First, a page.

The night after the day before
Considering how many managers complain about fixture congestion and the demands placed on players today, how would Arsène Wenger react if he was told his side had to play on consecutive days?
And imagine the furore there would be if the mighty Gunners were beaten not once, but twice, by unfashionable opponents. That’s what happened when, in the space of 30 hours, Watford beat Arsenal 5-0 on aggregate to pile the misery on the managerless club.
‘When I tell young players today that we once beat Arsenal two days in a row, they don’t believe me,’ says Nigel Gibbs.
Watford had been due to face Arsenal at Vicarage Road on Boxing Day but the game was postponed because the pitch was frozen. The match was re-arranged for April 1, to kick off just 27 hours after the two sides were due to meet at Highbury.
Until about a decade ago, it wasn’t that unusual for teams to occasionally be required to play two days in a row, particularly at Christmas.
Arsenal were in disarray and two meetings with Watford were the last thing they needed. Their manager, Don Howe, had recently quit the job because of rumours the board were about to make an approach for Terry Venables.
Watford showed no mercy, despite being without half a dozen first team players. At Highbury, as the home fans protested against the board, Watford won 2-0.
The Hornets’ teenage Welsh striker, Malcolm Allen, scored his first goal for the club and John Barnes got the other.
If Arsenal’s fans thought it was a fluke they were in for more of the same the next day. Rumour has it the Arsenal’s players drowned their sorrows that evening and some of them were still a little worse for wear when they faced Watford again the following night.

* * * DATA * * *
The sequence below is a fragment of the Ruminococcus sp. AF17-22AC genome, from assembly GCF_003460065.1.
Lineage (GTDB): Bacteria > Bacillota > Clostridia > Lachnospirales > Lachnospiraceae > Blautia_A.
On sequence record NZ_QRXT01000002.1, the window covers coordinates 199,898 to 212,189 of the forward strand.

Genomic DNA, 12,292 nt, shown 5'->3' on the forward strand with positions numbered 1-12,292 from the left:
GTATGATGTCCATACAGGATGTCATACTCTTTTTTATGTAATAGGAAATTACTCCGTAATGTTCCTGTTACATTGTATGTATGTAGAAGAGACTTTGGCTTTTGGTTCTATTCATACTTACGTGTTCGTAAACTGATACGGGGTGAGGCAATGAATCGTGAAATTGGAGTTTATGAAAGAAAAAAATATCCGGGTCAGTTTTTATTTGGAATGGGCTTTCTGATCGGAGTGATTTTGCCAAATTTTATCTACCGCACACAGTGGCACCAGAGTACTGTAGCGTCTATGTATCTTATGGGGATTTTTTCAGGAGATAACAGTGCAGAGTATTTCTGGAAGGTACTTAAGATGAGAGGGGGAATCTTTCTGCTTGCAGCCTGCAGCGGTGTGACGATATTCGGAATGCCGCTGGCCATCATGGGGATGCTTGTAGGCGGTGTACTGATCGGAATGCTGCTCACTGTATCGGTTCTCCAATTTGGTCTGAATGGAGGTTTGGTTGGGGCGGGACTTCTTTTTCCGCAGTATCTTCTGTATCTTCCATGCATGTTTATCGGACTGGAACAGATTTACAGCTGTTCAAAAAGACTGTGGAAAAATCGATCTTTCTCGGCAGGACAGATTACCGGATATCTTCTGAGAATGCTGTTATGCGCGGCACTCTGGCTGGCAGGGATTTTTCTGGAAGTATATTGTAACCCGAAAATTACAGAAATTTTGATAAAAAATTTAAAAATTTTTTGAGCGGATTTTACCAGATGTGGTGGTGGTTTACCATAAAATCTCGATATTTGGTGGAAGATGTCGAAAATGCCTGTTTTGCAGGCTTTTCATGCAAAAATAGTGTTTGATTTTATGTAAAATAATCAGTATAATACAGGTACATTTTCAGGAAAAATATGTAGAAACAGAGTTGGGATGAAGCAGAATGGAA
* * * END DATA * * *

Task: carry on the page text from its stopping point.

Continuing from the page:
The first goal came when Barnes crossed and Neil Smillie’s header was blocked by John Lukic only for Smillie to react smartly to stab the ball home.
Five minutes later, Martin Keown pulled down Barnes right on the edge of the box. The referee gave Watford the benefit of the doubt and pointed to the spot. Kenny Jackett scored the penalty. In the second half Allen scored his second goal in as many days when he finished off a fine passing move involving Barnes and Brian Talbot with a flourish.
The press focused on Arsenal’s humiliation, of course, but there was no doubt that Watford had been far the better side.
Watford Coton, Gibbs, Rostron, Talbot, Terry, McClelland, Smillie, Bardsley, Allen, Jackett, Barnes
Manager Graham Taylor
Scorers Smillie, Jackett pen, Allen
Why was this match chosen? Watford had a very good record over the Gunners in the 1980s but beating them twice in two days was remarkable.
How do I feel about this game's inclusion now? By this stage of Watford's stay in the First Division results like this were perhaps beginning to get taken for granted by some but with the benefit of hindsight this was a period when it felt like the club had established itself in the top flight for the long term.